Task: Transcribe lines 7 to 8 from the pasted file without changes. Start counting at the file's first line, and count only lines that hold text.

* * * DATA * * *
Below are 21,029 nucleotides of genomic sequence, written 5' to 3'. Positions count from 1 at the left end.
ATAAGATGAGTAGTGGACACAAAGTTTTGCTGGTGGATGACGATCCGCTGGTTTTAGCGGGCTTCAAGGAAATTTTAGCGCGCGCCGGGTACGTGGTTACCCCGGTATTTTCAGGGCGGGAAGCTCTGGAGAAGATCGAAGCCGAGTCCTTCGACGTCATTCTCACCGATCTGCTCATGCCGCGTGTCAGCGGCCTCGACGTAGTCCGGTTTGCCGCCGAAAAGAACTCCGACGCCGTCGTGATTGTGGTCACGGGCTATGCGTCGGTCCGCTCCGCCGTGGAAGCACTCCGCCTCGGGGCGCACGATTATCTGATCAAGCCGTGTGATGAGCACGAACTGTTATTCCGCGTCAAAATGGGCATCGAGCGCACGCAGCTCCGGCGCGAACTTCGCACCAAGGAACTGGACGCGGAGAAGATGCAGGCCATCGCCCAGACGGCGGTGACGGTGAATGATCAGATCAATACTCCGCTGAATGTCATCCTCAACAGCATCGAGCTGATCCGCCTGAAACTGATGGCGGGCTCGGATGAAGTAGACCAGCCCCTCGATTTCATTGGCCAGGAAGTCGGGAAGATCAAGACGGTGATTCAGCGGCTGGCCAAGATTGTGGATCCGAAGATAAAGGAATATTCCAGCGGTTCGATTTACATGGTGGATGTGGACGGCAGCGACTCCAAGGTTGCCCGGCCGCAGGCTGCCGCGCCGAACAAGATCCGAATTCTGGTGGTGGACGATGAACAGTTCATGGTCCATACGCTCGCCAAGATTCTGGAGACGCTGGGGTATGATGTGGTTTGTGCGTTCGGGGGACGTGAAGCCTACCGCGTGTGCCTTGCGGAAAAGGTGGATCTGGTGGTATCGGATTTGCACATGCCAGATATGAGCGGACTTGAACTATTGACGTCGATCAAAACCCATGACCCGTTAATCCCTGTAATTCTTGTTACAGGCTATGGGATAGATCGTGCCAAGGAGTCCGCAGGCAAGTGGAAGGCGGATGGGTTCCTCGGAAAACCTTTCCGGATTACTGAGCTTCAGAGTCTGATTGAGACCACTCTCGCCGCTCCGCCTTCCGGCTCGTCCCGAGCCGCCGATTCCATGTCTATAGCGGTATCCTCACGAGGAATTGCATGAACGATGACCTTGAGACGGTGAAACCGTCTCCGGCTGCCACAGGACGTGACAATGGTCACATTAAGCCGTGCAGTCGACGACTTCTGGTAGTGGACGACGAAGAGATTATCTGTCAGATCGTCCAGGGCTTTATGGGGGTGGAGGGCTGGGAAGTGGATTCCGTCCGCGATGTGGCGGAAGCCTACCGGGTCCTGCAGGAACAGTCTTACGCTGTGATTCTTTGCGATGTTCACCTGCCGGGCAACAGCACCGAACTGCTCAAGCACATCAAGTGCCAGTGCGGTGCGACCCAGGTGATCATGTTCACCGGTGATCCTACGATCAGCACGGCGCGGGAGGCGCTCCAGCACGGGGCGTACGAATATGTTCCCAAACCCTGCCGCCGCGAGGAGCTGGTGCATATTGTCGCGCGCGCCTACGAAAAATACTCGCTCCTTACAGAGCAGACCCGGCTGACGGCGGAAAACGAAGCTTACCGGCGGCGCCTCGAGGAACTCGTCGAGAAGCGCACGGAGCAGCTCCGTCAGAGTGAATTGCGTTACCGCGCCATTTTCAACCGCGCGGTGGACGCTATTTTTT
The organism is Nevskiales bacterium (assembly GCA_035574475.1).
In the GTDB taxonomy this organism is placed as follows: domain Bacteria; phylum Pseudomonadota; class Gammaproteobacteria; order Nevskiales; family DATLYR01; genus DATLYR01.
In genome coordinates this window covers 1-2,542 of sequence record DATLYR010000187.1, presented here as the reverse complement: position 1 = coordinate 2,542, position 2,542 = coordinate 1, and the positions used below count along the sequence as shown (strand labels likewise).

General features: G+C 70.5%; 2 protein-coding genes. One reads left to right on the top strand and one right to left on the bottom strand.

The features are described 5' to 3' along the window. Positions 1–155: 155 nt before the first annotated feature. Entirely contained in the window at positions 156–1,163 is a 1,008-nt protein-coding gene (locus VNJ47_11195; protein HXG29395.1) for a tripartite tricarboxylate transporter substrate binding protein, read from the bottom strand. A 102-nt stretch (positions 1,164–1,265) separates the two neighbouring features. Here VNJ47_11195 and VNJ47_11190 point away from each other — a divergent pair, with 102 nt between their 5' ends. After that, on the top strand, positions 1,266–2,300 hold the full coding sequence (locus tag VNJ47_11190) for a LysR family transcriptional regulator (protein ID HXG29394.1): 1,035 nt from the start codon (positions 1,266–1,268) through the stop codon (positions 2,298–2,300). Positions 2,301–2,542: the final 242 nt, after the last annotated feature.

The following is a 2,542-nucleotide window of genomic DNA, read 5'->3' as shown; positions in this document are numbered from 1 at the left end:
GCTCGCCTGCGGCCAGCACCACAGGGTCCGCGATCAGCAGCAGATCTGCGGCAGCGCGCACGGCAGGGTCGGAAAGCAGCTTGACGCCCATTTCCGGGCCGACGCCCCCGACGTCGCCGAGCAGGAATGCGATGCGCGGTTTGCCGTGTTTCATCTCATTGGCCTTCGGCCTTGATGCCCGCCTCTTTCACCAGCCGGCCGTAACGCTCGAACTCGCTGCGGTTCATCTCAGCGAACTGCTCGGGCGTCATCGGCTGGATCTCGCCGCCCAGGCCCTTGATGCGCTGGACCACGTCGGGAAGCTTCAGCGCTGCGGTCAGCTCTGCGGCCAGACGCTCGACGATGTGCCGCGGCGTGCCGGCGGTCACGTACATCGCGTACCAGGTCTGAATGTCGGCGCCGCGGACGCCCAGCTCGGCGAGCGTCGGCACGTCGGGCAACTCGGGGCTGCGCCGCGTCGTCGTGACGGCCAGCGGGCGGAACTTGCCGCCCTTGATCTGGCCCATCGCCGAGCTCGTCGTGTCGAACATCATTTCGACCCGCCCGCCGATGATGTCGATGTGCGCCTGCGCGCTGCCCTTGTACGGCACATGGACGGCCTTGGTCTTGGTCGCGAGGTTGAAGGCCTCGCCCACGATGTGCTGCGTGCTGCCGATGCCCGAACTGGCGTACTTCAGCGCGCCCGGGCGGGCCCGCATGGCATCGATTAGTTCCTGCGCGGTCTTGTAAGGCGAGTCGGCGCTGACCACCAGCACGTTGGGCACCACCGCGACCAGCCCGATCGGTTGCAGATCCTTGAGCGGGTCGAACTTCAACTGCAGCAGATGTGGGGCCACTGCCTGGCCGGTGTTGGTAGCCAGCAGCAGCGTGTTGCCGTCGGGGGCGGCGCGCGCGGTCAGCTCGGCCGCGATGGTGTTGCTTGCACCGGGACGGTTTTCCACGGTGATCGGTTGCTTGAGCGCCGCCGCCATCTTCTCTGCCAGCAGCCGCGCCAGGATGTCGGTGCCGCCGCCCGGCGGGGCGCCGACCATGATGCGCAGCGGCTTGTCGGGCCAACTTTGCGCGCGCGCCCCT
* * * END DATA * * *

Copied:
The features are described 5' to 3' along the window. Positions 1–155: 155 nt before the first annotated feature. Entirely contained in the window at positions 156–1,163 is a 1,008-nt protein-coding gene (locus VNJ47_11195; protein HXG29395.1) for a tripartite tricarboxylate transporter substrate binding protein, read from the bottom strand. A 102-nt stretch (positions 1,164–1,265) separates the two neighbouring features. Here VNJ47_11195 and VNJ47_11190 point away from each other — a divergent pair, with 102 nt between their 5' ends. After that, on the top strand, positions 1,266–2,300 hold the full coding sequence (locus tag VNJ47_11190) for a LysR family transcriptional regulator (protein ID HXG29394.1): 1,035 nt from the start codon (positions 1,266–1,268) through the stop codon (positions 2,298–2,300). Positions 2,301–2,542: the final 242 nt, after the last annotated feature.

The following is a 2,542-nucleotide window of genomic DNA, read 5'->3' as shown; positions in this document are numbered from 1 at the left end: